The branding of perfume by celebrities was not as common as it is today. It wasn’t until the late 1980’s where celebrity and perfume became the brand instead of the promotion. One of the earliest to step up with a celebrity brand was actress Elizabeth Taylor. Prior to Ms. Taylor’s entry the results were mixed. After the success of her third fragrance White Diamonds there was a line of celebrities wanting to put their names on a bottle. I became acquainted with the brand through their first masculine release Passion for Men in 1989.
Ms. Taylor was one of the earliest celebrities writ large often referred to as La Liz. In a day when there was no internet every move she made was scrutinized and reported upon. Her love life, the jewelry, the movie set contretemps, and her fashion. I was always enthralled by her eyes with their one-of-a-kind violet color. Seeing them on a 70mm movie screen they were mesmerizing. The color became one of Ms. Taylor’s hallmarks as she used violet throughout her life. When she released her first perfume Passion in 1987 it was in a violet colored bottle. I had a close friend who wore Passion from nearly the first day it was released, it was her signature scent for twenty years. When I smell it I automatically think of her. Because she knew I liked perfume she gifted me a bottle of Passion for Men in 1989. It would remain in my small early rotation of perfume until I discovered niche over ten years later.
Passion for Men was composed by perfumer Rene Morgenthaler who was a stalwart perfumer in the commercial sector at this time. M. Morgenthaler was a technician working on the familiar perfume templates. Passion for Men was going to be a masculine Oriental except there was a fabulous little indicator of where men’s perfume would head more firmly twenty years later. M. Morgenthaler would design a spicy woody version of the classic architecture.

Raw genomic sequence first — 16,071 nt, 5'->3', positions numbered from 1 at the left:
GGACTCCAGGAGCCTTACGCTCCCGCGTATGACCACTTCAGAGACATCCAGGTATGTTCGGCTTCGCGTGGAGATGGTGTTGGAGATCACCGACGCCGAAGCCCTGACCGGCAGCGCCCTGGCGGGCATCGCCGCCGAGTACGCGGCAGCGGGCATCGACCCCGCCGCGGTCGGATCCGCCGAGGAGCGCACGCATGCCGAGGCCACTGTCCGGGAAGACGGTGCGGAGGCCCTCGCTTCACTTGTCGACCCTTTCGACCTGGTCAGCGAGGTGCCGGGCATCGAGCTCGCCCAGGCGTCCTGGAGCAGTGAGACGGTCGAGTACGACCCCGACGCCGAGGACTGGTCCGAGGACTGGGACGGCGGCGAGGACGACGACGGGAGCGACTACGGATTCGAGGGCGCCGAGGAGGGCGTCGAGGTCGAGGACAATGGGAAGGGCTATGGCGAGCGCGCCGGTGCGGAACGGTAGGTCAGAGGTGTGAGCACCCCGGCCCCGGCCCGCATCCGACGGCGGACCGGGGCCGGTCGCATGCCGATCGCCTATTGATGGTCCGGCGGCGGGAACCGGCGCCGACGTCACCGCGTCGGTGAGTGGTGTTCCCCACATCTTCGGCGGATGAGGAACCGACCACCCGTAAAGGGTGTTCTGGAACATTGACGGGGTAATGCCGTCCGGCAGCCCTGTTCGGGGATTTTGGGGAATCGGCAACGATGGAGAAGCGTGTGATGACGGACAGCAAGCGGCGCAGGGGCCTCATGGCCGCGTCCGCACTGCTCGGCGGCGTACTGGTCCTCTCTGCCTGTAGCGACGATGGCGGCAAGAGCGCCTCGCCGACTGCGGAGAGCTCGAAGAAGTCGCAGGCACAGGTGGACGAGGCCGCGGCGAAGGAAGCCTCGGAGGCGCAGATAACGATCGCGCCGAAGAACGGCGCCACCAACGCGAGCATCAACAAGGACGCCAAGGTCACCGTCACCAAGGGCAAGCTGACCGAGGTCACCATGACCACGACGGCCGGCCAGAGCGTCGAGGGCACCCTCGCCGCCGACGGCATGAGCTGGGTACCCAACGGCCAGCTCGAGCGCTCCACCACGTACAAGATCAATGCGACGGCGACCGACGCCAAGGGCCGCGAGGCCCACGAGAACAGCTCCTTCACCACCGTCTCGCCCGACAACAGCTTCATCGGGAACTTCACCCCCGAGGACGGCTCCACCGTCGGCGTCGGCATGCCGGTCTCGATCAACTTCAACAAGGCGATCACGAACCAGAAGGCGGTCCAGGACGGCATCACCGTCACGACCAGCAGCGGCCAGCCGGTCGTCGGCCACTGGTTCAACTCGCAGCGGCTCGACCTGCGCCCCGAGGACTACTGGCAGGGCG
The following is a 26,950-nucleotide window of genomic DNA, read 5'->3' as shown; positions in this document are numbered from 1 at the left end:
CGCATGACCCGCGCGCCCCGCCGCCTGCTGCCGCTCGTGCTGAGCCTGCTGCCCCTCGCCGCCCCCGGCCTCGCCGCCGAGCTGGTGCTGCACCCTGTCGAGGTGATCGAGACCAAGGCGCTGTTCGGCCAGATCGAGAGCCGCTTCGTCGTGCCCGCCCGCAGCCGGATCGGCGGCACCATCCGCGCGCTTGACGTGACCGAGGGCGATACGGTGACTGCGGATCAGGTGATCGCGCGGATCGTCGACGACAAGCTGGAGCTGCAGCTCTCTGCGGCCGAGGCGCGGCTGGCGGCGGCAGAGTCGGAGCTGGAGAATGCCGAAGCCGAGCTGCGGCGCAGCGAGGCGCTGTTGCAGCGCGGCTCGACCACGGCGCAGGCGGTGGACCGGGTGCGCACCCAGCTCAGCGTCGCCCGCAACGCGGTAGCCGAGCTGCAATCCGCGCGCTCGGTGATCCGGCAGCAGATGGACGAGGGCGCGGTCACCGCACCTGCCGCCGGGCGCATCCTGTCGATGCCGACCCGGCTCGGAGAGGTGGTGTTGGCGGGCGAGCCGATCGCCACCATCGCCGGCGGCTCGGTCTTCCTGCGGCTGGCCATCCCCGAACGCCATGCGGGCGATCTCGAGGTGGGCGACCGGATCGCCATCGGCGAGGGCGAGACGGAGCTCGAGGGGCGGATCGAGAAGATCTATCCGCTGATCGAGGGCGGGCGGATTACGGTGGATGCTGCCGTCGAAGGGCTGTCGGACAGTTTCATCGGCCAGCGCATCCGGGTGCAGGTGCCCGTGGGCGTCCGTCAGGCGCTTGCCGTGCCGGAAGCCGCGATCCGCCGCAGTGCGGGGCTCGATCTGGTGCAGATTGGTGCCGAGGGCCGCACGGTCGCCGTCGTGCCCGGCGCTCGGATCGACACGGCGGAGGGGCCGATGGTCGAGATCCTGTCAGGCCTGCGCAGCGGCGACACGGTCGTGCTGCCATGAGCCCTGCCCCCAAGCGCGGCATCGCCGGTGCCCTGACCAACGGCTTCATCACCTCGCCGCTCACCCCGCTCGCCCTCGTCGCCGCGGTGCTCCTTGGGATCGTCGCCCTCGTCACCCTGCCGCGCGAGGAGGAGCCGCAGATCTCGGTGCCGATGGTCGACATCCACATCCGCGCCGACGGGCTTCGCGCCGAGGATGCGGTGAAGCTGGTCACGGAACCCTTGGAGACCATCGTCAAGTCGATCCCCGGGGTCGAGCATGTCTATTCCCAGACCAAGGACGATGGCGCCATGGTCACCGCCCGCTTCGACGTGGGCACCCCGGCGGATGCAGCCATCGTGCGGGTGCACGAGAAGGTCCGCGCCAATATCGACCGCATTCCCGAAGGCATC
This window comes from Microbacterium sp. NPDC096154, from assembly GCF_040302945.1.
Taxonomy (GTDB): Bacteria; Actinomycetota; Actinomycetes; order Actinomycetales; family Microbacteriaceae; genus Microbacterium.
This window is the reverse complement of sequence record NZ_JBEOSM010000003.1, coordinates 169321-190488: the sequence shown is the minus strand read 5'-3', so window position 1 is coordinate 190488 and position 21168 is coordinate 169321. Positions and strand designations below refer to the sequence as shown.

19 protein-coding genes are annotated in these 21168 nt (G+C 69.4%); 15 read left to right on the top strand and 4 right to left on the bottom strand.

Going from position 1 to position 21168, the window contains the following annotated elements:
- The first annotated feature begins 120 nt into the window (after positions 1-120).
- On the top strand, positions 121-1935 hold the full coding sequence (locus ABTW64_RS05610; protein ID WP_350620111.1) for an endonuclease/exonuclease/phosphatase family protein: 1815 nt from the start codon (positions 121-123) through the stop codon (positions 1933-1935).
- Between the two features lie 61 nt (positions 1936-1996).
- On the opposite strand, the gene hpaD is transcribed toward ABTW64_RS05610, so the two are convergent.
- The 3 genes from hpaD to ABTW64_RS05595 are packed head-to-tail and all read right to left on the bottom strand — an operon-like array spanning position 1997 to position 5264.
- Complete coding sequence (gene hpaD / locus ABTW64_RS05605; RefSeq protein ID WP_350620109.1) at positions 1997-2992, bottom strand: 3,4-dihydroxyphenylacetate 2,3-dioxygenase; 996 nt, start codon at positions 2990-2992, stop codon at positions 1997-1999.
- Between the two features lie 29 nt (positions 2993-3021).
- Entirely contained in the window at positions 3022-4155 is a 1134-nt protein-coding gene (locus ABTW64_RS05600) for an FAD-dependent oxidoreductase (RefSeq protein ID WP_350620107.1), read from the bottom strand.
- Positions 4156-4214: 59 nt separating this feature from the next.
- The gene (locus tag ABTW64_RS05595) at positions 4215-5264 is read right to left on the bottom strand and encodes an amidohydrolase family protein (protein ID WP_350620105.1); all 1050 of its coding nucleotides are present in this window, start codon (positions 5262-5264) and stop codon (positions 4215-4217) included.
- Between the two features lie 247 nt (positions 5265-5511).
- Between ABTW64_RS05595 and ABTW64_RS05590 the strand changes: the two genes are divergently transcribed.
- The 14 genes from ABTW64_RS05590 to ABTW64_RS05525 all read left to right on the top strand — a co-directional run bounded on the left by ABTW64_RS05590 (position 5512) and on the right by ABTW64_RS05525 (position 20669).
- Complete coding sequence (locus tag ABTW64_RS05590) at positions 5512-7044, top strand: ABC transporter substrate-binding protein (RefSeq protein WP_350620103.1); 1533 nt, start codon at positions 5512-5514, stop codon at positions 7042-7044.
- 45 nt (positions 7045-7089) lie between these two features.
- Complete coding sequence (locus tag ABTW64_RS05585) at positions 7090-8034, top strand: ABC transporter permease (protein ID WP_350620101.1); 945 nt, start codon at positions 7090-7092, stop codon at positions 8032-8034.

Elizabeth Taylor in 1985
Passion for Men begins with bergamot supported by ginger. This begins to be subsumed by spices as clove, cardamom and primarily nutmeg carry things forward. Vetiver sets itself up as the nucleus in the heart. This is a woodier version of vetiver. M. Morgenthaler really pushes it to the foreground to mesh with the nutmeg. The bit of innovation here is he adds in a vector of vanilla at the same time patchouli comes up. This tilts in a kind of gourmand style, years before that would come to be a thing.
Passion for Men has 10-12 hour longevity and average sillage.
I still wear Passion for Men at least once a year, it has classical style which does not feel dated. This can be had for $10-15 at most of the perfume discounters. Its longevity has really turned it into a Discount Diamond.
Disclosure: This review is based on a bottle I purchased.